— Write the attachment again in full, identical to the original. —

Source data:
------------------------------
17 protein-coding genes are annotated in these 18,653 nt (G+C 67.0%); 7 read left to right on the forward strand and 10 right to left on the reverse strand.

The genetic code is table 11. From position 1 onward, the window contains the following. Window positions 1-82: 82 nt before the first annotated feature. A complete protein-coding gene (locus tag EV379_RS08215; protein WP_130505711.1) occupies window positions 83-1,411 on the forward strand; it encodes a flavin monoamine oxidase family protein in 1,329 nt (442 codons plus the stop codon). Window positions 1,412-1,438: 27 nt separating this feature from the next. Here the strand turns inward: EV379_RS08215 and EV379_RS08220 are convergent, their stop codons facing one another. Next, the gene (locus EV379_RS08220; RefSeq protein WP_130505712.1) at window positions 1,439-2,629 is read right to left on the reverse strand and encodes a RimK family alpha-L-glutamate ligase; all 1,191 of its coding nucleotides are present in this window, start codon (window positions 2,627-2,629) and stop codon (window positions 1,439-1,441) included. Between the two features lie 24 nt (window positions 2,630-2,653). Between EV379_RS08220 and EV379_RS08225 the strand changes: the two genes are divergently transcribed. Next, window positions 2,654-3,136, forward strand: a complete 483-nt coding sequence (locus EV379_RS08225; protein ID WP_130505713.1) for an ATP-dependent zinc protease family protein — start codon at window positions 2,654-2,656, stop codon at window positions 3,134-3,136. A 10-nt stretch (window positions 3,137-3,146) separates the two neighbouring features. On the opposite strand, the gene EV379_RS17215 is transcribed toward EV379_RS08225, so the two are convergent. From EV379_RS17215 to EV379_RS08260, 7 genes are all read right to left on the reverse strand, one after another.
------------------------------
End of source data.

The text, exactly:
17 protein-coding genes are annotated in these 18,653 nt (G+C 67.0%); 7 read left to right on the forward strand and 10 right to left on the reverse strand.

The genetic code is table 11. From position 1 onward, the window contains the following. Window positions 1-82: 82 nt before the first annotated feature. A complete protein-coding gene (locus tag EV379_RS08215; protein WP_130505711.1) occupies window positions 83-1,411 on the forward strand; it encodes a flavin monoamine oxidase family protein in 1,329 nt (442 codons plus the stop codon). Window positions 1,412-1,438: 27 nt separating this feature from the next. Here the strand turns inward: EV379_RS08215 and EV379_RS08220 are convergent, their stop codons facing one another. Next, the gene (locus EV379_RS08220; RefSeq protein WP_130505712.1) at window positions 1,439-2,629 is read right to left on the reverse strand and encodes a RimK family alpha-L-glutamate ligase; all 1,191 of its coding nucleotides are present in this window, start codon (window positions 2,627-2,629) and stop codon (window positions 1,439-1,441) included. Between the two features lie 24 nt (window positions 2,630-2,653). Between EV379_RS08220 and EV379_RS08225 the strand changes: the two genes are divergently transcribed. Next, window positions 2,654-3,136, forward strand: a complete 483-nt coding sequence (locus EV379_RS08225; protein ID WP_130505713.1) for an ATP-dependent zinc protease family protein — start codon at window positions 2,654-2,656, stop codon at window positions 3,134-3,136. A 10-nt stretch (window positions 3,137-3,146) separates the two neighbouring features. On the opposite strand, the gene EV379_RS17215 is transcribed toward EV379_RS08225, so the two are convergent. From EV379_RS17215 to EV379_RS08260, 7 genes are all read right to left on the reverse strand, one after another.